As ESG and sustainability-focused funds continue to increase exponentially from one year to the next, growing by more than 127% since 2019, real estate owners around the globe are quickly shifting their priorities and drafting up new initiatives to meet the demand. But in this highly competitive marketplace, owners need to do much more than merely pivot to be seen as a worthwhile investment. They need to develop goals and initiatives that are SMART and specific—uniquely tailored to the needs of their stakeholders, businesses, communities, and the world.
Why Specificity Matters
In the late 1960s, a renowned organizational psychologist, Dr. Edwin Locke, conducted a workplace research study to understand the internal motivators for goals and tasks. As a result, Locke found that detailed and specific goals experienced a higher level of performance 90% of the time, and they also increased the motivation of participating individuals. Since then, other studies have also found that vague goals are much less effective and only succeed roughly 3% of the time.
Because of these results and many others, specificity continues to be a core component of renowned goal-setting methodologies such as SMART goals, Locke and Latham’s Five Principles, OKRs, and more.
Finding Your Why
Regardless of where you are in the strategy development process, you must understand the driving forces behind your initiatives, your reasons for approaching ESG and sustainability. If those reasons are shallow and hollow, your strategies will crumble, and success will easily fall by the wayside.
Remember, your “why” should always be the foundation and heart of your strategy—the force that guides you as you develop and implement specific sustainability goals.
To establish this foundation:
- Work closely with every affected audience. Collaborate with your investors, employees, customers, and other stakeholders to understand their needs and expectations. Use their feedback to shape your strategy and outline potential KPIs.
- Review your core business objectives to align your developing strategy with your business.
- Research existing trends, values, and requirements to ensure relevance, compliance, and alignment.
Charting the Course
After you understand the purpose behind your initiatives, you can then examine your current data and performance, reporting standards, and benchmarking frameworks to identify baselines, locate problem areas, and define reasonable starting points.
For example, if you want every building you own or manage to be ENERGY STAR-certified—but the current score for most of your buildings is less than 30 or even 50—setting a goal to certify them by the end of the year would be unrealistic. In this situation, a more reasonable approach would be to set a recurring annual goal of bringing ENERGY STAR scores up by 5-10 points until every property has reached or exceeded the required certification score of 75.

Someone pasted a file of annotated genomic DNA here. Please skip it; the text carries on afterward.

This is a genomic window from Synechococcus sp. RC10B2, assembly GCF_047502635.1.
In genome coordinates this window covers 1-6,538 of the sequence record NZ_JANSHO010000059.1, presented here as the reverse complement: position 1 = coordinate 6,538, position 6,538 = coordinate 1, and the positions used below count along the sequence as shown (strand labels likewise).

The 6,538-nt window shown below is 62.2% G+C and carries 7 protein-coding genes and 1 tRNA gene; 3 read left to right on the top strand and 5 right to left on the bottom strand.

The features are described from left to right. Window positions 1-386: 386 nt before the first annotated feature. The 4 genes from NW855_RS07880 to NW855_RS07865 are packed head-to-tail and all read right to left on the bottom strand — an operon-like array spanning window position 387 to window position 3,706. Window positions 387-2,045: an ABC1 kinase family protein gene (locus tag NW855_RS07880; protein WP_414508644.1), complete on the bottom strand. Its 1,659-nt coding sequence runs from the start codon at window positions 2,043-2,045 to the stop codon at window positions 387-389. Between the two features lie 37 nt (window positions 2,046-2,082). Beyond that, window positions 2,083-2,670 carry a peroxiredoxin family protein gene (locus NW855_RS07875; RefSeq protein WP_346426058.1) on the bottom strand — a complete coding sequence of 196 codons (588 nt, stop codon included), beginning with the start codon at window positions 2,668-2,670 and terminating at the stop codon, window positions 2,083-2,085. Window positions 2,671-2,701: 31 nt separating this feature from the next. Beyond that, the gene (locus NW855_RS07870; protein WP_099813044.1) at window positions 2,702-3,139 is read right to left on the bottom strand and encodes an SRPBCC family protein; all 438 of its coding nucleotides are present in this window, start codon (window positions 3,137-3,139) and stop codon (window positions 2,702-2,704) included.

As you work to define what your starting points should be, don’t be afraid to dig a little deeper. Research incentive funds for local jurisdictions and utility service providers and take advantage of them while you can. Find potential projects that provide a high and rapid ROI. It may take some additional time, but the results are well worth the cost.
Setting a Deadline
As you may have gathered from the example above, specific timeframes are just as valuable as specific starting points—if they are appropriate and reasonable. Like the bears’ beds in Goldilocks, ESG strategy deadlines can be too easy, too hard, or just right. For example, initiatives with poor deadlines are expected to fail 52% of the time. But deadlines that are “just right” can provide an acceptable challenge and multiply your chance of success by up to 11 times.
As you are defining your timeline(s), ask yourself the following questions:
- Do you have the resources you need to begin now and meet the desired deadline? If not, what do you need?
- How long has it taken to complete similar tasks in the past? If you haven’t completed similar tasks, how long has it taken similarly-sized companies to achieve a goal of this magnitude?
- Which goal duration is most achievable: short-term or long-term?
- Does the current timeline align with the needs of your stakeholders (e.g., investors, employees, customers, etc.)?
Assembling Your Team
After you have established your “why,” defined your starting point, charted your course, and ultimately nailed the specifics of your ESG strategy—you can then assemble the team that’s going to implement it. This team may include company executives, shareholders, employees, consulting firms, outsourced support teams, and any other individual with the power to impact your initiatives and propel them forward. Depending on your strategy, it may also include and require participation from individuals or groups within the communities or buildings themselves.
Ensure that everyone clearly understands both the goal itself and the role they have to play. Then establish regular follow-ups to track your progress and increase individual accountability.